The Worm

worm

You can bury a stick. You can bury a stone. You can bury and old tin can. But you cannot bury a worm.

I have two grown sons. Amazing young men. My youngest worked for me in my business for most of the last two years. He recently left to take a position with the State Department. They both live in Kentucky, I moved to Tennessee after my divorce.

In the whole time they were growing up and even during college and post college, we have rarely had a problem. In the two years he worked for me there were two times we had a disagreement. Once was my fault, once his and we both quickly figured things out – within the day if not the hour. We’ve had a solid relationship.

Until now.

Several weeks ago I was talking to him late on a Friday night. He asked why I didn’t live near he and his brother in Kentucky, why I would choose to live in Knoxville. I explained his mother and I had planned to live in Knoxville for years and just hadn’t made the jump. I explained there were no state taxes in Tennessee. I explained…

He exploded. In a way he had only exploded on me once before, and that was when he was 16 or so.

I tried to remain calm. Reassure him. He screamed at me and hung up with “I CAN’T BELIEVE YOU! I DON’T WANT TO TALK TO YOU!”

It was out of character for him and for our relationship.

I didn’t know what I had done or said to set him off so completely. I eventually went to bed, thinking I would give him time to cool off. I got counsel from some friends and family the next morning. The advice was to reach out to him by email to avoid a further episode.

I sent an email, trying to affirm my love for him, and waited. No response. For days. 7 days.

Next I tried a call. No answer. Left a voicemail. No response.

During these first couple weeks I was distressed, but everyone who knew us both who I confided in told me they were sure it would work out. Sure he would respond. Reassured me our relationship had been so strong for so long, everything would be fine.

Here it is, weeks later with me reaching out to him, and still no response.

I had been wanting to trust what people were telling me. Trust it wouldn’t turn into something permanent. Or even long-term.

I tried to tell myself I could only be responsible for reaching out, that I couldn’t be responsible for his response. All of which was true, but there was another thing I was doing…

I was burying a worm.

It came out tonight when I was talking to Waco. I was feeling suddenly insecure as we talked. I pushed, “Why are you not being responsive in the way I want you to be?”

She was patient and kind and helpful, but also firm. She wouldn’t let my sudden bought of insecurity ruin what has been wonderful for both of us for months now. She talked me through it and helped me see it wasn’t about her, it was about something in me. She wouldn’t allow me to make it about her.

As the worm emerged, it felt like puss oozing from my chest. And as it slimed its way down my chest, I realized for the first time what the worm had been: The realization I could lose him. The pain of the thought had been something I had been unwilling to face.

No matter what I do, he may choose to never have anything to do with me.

I hope that’s not the case. That’s up to him. In the mean time I will reach out to him, try to express my love, try to hear him.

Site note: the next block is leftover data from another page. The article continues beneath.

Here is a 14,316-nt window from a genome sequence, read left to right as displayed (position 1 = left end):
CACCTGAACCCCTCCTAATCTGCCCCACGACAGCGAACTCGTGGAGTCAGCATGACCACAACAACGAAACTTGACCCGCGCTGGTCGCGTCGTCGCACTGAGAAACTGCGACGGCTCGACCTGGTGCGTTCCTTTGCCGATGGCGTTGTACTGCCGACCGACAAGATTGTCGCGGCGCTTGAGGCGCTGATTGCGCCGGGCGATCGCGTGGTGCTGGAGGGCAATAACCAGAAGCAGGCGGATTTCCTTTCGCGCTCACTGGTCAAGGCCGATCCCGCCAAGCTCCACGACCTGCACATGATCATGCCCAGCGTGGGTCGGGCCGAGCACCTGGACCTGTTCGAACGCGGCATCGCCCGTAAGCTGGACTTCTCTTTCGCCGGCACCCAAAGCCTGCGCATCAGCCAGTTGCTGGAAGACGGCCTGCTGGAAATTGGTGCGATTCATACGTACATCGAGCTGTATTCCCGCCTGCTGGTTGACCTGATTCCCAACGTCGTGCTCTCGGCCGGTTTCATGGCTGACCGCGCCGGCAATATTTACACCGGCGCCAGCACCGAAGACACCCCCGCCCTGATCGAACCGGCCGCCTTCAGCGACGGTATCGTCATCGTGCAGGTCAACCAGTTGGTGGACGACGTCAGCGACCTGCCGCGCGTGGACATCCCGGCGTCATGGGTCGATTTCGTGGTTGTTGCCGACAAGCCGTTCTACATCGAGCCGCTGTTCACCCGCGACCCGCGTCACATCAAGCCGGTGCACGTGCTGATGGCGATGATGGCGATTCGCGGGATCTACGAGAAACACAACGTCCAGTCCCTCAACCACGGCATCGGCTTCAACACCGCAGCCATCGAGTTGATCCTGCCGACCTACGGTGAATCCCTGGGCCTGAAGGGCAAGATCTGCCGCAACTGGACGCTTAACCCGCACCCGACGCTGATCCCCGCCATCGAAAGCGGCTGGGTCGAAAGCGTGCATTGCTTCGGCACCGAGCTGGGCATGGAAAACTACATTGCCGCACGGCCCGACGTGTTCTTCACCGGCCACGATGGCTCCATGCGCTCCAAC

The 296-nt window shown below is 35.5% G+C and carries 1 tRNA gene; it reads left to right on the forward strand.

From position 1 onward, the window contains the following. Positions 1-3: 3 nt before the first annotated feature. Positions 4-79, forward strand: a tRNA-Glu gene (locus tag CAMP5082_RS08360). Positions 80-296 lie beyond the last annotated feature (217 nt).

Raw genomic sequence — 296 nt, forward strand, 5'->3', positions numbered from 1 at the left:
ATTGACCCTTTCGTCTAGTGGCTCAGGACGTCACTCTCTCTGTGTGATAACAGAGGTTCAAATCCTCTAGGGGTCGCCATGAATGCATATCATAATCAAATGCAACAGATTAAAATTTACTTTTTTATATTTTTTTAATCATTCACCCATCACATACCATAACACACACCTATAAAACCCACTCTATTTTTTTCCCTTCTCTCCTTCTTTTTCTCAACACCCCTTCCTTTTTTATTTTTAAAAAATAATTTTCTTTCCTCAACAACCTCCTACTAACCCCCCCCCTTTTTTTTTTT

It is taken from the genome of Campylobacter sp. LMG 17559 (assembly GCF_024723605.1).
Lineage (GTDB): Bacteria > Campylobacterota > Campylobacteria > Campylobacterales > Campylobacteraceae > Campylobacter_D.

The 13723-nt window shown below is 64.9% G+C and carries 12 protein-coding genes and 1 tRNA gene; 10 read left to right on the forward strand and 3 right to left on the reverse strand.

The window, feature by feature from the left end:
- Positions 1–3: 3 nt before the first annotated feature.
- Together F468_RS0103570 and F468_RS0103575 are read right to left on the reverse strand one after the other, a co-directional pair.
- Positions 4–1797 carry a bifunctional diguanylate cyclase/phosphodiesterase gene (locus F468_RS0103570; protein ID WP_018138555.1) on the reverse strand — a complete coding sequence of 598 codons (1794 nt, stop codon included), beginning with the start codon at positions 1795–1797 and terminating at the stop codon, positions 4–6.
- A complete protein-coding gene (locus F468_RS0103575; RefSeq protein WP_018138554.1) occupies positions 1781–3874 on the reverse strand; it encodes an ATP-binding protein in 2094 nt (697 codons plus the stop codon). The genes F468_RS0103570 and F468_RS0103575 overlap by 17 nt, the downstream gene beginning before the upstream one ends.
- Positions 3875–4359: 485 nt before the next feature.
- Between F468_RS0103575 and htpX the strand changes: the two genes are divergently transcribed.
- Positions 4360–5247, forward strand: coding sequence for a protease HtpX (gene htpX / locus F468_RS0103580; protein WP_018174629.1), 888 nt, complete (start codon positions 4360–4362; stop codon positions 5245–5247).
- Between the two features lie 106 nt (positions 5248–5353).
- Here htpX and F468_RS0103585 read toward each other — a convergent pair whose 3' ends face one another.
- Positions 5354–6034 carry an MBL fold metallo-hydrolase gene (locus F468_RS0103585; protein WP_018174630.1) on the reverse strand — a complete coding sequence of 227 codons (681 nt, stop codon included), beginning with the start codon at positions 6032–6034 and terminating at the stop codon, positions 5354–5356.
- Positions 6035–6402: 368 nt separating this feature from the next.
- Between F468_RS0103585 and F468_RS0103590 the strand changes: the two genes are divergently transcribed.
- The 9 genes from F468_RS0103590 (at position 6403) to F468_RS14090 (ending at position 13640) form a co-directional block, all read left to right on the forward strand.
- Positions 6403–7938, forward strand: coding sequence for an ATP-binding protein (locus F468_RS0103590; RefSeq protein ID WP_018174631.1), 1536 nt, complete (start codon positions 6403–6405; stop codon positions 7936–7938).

And I will allow myself to feel.

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10 Comments on “The Worm”

  1. Kristina says:

    Honey. He is going thru something and you need to find out what. He is trying to tell you he needs you.

    Liked by 1 person

    • fictionalkevin says:

      Thanks for the comment. Yea, that’s what most people have said. I’m trying to communicate that to him and hopefully he will respond.

      Like

  2. My heart hurts for you. Our children are our world. Isn’t it funny that we work so hard, are diligent and patient and teach and guide them to be healthy, happy and productive members of society, and, if we have done our job well, they leave us? It kind of sucks when you really think about it. It seems like your son is going through something. I don’t know if it is something you can help him with or not. What I do know is, no matter how much time or unanswered calls pass by, you must NEVER stop trying. This is how I described it to my son one day. From the day that you were born, we have been riding on this bus together. You have sat next to me, holding my hand. Someday, I am going to have to move back a seat because there is going to be a cute little girl that you are going to want to sit next to so you can hold her hand. As time passes, I will have to continue to move further back in the bus because hopefully you will add sons and daughters of your own, and they will want to sit in the front and hold Daddies hand. But, there is one thing I want you to remember ALWAYS. No matter how far back I have to move, there will be NO ONE on that bus that loves you as much as I do. He won’t understand this until he is sitting next to his own child. Love your son, Sir, it’s the absolute best thing you can do.

    Liked by 1 person

  3. Craig Wilder says:

    I don’t have any kids, but I have been in arguments with my own parents quite often … sometimes … you just need to give them some time and space. He knows that you love him and I am sure you know … he loves you too. At the moment this love hurts, once it’s stopped hurting you’ll be back together again. Stay strong, write on – Craig Wilder

    Liked by 1 person

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